"The expansion of WestJet service is another example of the growth that Penticton is experiencing," said mayor John Vassilaki. "As more and more people recognize the advantages of living and working here, the addition of more direct flights to Vancouver will benefit everyone – from tourists to businesspeople.”
In addition, WestJet has confirmed the resumption of Edmonton-Nanaimo service from Oct. 30. Flights will be 3X-weekly operated by WestJet Encore.
By Nichola Saminather
TORONTO (Reuters) -Sun Life Financial shares jumped on Thursday after reporting a better-than-expected second-quarter profit and announcing the sale of its U.K. business as well as an asset management partnership with the buyer, Phoenix Group Holdings.
Earlier on Thursday, Canada's second-largest life insurer agreed to sell its closed business in the United Kingdom to Phoenix for 248 million pounds ($301 million), and become its strategic asset management partner, managing about C$9 billion ($7 billion) of Sun Life UK's general account.
Sun Life expects to get a "good chunk" of the $25 billion Phoenix plans to deploy in North American fixed income and alternative investments over the next five years, CEO Kevin Strain said on an analyst call on Thursday. He added it will make up for some lost revenue and support earnings.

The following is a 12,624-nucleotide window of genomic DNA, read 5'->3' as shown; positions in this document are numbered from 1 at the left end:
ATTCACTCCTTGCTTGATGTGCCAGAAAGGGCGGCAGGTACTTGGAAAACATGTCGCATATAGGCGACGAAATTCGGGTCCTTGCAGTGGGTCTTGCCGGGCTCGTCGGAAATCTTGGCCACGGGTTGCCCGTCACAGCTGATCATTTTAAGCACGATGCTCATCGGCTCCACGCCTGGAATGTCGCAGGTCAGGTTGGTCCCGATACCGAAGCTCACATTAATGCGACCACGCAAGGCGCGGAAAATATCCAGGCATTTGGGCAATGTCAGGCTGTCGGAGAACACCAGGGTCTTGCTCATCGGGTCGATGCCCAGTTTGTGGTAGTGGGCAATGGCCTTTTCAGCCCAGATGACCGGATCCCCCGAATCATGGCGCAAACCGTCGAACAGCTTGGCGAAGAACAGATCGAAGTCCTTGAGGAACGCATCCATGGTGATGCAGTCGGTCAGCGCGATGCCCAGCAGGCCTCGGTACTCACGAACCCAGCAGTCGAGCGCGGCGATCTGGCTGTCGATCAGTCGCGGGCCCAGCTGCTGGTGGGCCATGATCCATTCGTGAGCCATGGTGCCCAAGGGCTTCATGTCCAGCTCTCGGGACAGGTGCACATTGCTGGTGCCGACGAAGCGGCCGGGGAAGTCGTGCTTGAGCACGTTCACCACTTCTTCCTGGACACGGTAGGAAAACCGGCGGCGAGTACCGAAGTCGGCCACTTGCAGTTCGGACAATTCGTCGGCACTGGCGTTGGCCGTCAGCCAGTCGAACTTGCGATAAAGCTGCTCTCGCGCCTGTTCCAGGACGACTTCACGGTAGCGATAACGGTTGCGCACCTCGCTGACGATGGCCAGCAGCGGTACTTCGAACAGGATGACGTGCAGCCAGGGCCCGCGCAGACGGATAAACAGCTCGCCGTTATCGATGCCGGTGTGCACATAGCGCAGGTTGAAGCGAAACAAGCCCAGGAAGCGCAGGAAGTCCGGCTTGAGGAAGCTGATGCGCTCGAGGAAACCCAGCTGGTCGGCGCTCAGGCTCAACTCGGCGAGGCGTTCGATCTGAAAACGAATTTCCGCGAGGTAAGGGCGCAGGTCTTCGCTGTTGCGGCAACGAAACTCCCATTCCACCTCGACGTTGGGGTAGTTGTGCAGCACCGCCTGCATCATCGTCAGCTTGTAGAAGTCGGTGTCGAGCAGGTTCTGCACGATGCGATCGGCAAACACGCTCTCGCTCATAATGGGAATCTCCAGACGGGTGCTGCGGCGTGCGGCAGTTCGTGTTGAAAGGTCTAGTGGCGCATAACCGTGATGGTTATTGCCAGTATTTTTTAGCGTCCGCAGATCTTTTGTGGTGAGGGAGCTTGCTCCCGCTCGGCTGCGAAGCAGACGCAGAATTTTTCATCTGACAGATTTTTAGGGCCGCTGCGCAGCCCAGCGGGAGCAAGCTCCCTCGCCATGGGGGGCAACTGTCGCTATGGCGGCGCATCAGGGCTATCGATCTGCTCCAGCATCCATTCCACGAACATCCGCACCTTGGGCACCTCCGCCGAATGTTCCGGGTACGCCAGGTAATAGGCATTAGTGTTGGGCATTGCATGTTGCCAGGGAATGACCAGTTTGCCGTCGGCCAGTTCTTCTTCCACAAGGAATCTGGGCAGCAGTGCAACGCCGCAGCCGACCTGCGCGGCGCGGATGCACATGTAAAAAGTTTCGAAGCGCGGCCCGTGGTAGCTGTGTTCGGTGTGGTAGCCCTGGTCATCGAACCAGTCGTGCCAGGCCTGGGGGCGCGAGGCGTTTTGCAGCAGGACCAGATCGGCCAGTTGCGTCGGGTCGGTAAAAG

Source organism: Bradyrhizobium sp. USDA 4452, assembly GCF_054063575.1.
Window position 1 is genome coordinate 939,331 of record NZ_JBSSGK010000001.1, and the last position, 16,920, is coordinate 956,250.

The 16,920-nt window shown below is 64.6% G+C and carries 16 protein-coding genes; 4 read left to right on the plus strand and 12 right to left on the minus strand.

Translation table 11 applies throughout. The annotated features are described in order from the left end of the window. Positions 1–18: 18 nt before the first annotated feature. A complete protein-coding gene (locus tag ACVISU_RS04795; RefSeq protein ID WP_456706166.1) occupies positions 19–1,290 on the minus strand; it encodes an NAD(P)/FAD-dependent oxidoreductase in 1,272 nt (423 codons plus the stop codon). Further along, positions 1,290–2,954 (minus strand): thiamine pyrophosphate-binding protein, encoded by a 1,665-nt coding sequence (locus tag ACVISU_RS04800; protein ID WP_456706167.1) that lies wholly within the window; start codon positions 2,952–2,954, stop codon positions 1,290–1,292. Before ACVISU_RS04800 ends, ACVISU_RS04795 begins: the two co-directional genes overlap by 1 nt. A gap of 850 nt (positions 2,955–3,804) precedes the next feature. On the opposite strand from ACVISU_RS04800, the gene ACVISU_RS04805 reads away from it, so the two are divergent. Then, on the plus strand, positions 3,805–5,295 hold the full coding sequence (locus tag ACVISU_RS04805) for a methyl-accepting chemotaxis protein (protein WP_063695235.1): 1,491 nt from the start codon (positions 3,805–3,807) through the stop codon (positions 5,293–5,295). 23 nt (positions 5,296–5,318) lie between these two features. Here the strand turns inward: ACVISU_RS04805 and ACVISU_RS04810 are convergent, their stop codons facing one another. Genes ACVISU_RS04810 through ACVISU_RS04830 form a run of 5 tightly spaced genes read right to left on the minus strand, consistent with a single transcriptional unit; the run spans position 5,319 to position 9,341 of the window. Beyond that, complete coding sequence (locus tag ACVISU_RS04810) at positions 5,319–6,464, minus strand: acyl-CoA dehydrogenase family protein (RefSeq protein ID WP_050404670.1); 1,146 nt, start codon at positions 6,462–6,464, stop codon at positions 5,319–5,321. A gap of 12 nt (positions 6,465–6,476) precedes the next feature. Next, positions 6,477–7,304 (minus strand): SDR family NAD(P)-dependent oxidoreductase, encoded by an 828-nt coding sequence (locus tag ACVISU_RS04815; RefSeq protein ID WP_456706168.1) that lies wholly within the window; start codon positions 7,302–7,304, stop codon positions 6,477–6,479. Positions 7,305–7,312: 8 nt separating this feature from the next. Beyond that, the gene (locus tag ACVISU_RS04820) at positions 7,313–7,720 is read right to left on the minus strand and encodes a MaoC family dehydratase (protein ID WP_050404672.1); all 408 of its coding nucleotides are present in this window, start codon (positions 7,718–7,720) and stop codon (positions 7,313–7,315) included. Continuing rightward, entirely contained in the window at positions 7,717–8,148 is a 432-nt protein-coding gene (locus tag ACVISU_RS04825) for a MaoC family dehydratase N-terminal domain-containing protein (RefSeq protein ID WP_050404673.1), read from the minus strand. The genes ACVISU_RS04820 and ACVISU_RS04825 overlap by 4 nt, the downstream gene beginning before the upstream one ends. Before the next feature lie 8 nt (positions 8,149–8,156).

Strain said Sun Life has no current plans to sell other closed blocks, including the payout annuity part of the U.K. business, which it retained, and an individual life business (IFM) in the United States.
"We like the dynamics of those closed blocks," Strain told Reuters, adding these businesses can generate strong earnings and cash flow and good return on equity for at least 10 more years.
Sun Life shares rose 2.8% to C$60.80 in early afternoon trading in Toronto on Thursday, on track for its highest close in nearly eight weeks. The Toronto stock benchmark rose 0.14%.
Late on Wednesday, Sun Life reported core earnings per share of C$1.52, beating analysts' estimates of C$1.39, helped by improvement in its U.S. business and a better-than-expected performance in Canada that offset underwhelming results from its asset management and Asian units.
Sun Life executives said U.S. benefits provider DentaQuest, whose acquisition it closed on June 1, would help drive its goal of 10% organic growth in its U.S. group benefits business.
"DentaQuest has been a growth engine over its history," Dan Fishbein, president of its U.S. unit, said on the analyst call. "We think there's a lot of potential in the DentaQuest business on multiple fronts to continue to win new government contracts."
He cautioned that the business is "very lumpy" with small but very large contracts that could lead to sporadic growth in earnings.
($1 = 0.8243 pounds)
($1 = 1.2862 Canadian dollars)
(Reporting By Nichola Saminather; Editing by Josie Kao)